3. Shamans would never accept money
I always think that this one is really funny because it so highlights both the fact that people have never read about Shamans beyond the pop-psychology “core” versions and have never met or studied with one, as well as the issues that the spiritual community has with spiritual bypass and anything that is Earth-based, body-centered, and focused on mundane reality. I hate to break it to people, but by tribal standards Shamans were well off. Many had their own compounds where their entire family and extended family lived. They were well-fed (even when others in their community were not) and were given gifts of food, household items, animals, and herbs by those who they served. Most were actually quite wealthy by tribal standards. This is because being a Shaman is a dangerous job, Shamans were outcasts, and it was best to keep the Shaman who talked to the weather spirits (for example) to ask for rain so you can grow decent crops happy. Of course you didn’t pay an indigenous Shaman money (as in dollar bills). You provided for their whole existence- what did they need money for? Most modern Shamans from tribal/indigenous cultures are happy to accept money nowadays. They either will have an agreed upon price or it will be assumed that you will provide them with a gift or money for their services.

It is of course a bit different with modern Shamans. We do not live in a tribal culture so it is unlikely that a Spiritual Worker is going to be provided with housing, animals, food, and other items needed to survive (although I do appreciate cookies). Modern Spiritual Workers and Shaman get paid. In money. Their work is still dangerous and deserves payment- payment for their abilities, skills, power, time, and supplies. If you are participating in spiritual bypass in which money or anything related to the mundane world is “evil” or “negative” it is time to look at your life and your relationship to money and your feelings about living in the consensual reality we all must operate in. If you would pay a Plumber, a Physician, a Teacher, a Waiter, a Therapist, or anyone else for their work you should have no issue paying a Shaman. They are no different because they are “spiritual”. Money is not evil or negative, it is not anything really. If you argue that Spiritual Workers shouldn’t be paid you are saying that either their work isn’t important, you have romanticized and new-aged yourself into thinking that Shamans are these magical mystical creatures that somehow don’t need to pay their mortgage, eat, have families and pets, or you are so engaged in spiritual bypass that you think that the spiritual is separate from the physical. Basically, if you don’t want to spend money on a Shaman don’t go see one. If you don’t want to spend money on a Plumber deal with your own broken pipes. No job is more or less important.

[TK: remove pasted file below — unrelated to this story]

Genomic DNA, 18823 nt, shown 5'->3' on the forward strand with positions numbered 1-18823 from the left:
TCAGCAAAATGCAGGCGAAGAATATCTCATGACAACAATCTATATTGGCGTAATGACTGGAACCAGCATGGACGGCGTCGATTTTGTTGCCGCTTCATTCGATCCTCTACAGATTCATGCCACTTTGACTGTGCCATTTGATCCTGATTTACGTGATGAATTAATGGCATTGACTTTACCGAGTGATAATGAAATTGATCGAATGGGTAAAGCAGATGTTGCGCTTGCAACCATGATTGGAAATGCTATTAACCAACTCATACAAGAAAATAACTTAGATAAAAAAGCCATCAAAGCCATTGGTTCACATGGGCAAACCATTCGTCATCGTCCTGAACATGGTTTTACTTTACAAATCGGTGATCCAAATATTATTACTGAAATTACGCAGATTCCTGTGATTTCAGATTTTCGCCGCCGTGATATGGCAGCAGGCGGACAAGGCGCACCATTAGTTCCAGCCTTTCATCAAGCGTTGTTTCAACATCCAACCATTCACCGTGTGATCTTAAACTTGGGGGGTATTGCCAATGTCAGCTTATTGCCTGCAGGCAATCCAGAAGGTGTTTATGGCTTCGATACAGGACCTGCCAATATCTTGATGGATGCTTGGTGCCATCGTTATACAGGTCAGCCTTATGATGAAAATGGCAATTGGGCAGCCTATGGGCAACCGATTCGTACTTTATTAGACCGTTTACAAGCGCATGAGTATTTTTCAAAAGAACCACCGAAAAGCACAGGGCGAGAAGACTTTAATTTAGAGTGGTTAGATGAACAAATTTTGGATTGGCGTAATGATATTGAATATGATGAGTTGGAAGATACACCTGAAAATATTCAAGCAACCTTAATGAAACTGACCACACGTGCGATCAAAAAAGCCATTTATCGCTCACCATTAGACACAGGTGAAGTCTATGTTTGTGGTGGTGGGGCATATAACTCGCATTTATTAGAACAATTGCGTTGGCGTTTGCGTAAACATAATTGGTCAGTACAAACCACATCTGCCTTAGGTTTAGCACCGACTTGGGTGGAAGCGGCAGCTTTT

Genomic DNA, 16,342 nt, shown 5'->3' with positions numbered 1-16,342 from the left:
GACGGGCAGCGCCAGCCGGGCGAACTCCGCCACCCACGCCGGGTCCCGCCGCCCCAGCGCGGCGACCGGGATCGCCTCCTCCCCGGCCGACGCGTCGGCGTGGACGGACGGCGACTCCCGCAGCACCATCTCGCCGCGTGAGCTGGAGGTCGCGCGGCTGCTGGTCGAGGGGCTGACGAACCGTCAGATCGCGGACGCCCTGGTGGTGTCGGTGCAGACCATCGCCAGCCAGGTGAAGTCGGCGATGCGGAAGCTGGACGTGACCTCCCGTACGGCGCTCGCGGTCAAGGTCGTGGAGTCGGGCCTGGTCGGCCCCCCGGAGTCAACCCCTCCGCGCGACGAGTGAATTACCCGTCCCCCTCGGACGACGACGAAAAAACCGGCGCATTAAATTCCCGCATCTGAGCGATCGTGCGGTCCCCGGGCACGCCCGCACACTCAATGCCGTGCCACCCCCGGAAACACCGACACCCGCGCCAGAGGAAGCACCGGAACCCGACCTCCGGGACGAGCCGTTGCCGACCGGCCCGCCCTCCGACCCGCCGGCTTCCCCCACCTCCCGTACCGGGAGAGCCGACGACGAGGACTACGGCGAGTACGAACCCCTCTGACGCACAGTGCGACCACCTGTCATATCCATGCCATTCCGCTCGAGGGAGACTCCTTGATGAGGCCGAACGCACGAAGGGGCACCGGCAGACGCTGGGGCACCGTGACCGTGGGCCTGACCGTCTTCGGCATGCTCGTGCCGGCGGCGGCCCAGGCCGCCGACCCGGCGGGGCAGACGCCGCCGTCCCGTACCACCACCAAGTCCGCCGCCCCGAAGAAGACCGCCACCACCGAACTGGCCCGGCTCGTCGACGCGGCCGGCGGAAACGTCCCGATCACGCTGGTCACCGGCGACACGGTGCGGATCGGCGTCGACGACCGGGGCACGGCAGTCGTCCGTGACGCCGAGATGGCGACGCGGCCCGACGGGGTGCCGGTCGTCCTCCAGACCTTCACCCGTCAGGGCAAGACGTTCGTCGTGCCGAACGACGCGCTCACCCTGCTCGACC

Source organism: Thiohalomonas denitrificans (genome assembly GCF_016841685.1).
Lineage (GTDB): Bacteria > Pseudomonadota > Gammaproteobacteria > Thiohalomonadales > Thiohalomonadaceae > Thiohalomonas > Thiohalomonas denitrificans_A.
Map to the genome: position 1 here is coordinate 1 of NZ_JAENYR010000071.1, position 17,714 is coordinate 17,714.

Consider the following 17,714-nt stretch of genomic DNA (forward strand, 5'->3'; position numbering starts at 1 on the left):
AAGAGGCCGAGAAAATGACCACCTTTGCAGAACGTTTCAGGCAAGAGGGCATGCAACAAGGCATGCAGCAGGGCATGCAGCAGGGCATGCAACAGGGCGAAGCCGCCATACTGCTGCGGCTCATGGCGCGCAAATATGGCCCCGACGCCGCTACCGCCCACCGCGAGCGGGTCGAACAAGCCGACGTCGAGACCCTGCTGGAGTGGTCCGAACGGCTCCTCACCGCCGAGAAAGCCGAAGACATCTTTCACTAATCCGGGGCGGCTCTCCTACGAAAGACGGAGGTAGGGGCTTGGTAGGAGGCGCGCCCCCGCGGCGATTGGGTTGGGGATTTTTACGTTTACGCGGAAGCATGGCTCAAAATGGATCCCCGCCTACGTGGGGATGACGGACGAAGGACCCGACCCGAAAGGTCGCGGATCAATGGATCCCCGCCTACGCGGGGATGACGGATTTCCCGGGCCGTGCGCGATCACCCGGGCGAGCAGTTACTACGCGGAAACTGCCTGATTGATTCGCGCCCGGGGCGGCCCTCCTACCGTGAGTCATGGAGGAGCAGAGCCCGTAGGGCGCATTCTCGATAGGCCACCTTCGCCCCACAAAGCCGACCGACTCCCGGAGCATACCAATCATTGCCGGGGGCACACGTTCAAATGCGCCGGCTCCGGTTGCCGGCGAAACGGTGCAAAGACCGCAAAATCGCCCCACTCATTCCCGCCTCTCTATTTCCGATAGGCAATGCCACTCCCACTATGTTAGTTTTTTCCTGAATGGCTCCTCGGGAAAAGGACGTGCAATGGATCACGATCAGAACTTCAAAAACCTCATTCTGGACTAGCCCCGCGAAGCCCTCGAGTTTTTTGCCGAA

4. Shamans are Enlightened
This is a funny one. Somewhere along the spectrum there is this assumption that has developed that Shamans are enlightened. Shamans can traverse worlds, they can work with the spiritual, they can see, feel, and sense many things that most people cannot. They can see behind the masks people wear, they can communicate with spirits, energies, beings, and the different layers of reality. They remember things about the world, about themselves, and about their communities. Due to a focus in pop-spiritual culture on enlightenment being this elusive end-goal Shamans have been romanticized as this enlightened mystical being. There is a difference between walking between the worlds and being able to see and communicate with a bunch of different energies, beings, spirits, and so forth and being enlightened. I have met Shamans who were what I would consider enlightened and some that were jerks. Being able to see and know so much along with the abilities that true Shamans have as well as the initiations they have to go through with the understanding level that most people are participating on a very surface level in life is difficult knowledge to have. This can lead to isolation, or being a jerk. This can also lead to enlightenment. This depends on the Shaman and the path they walk.

5. Shamans are all about “love and light”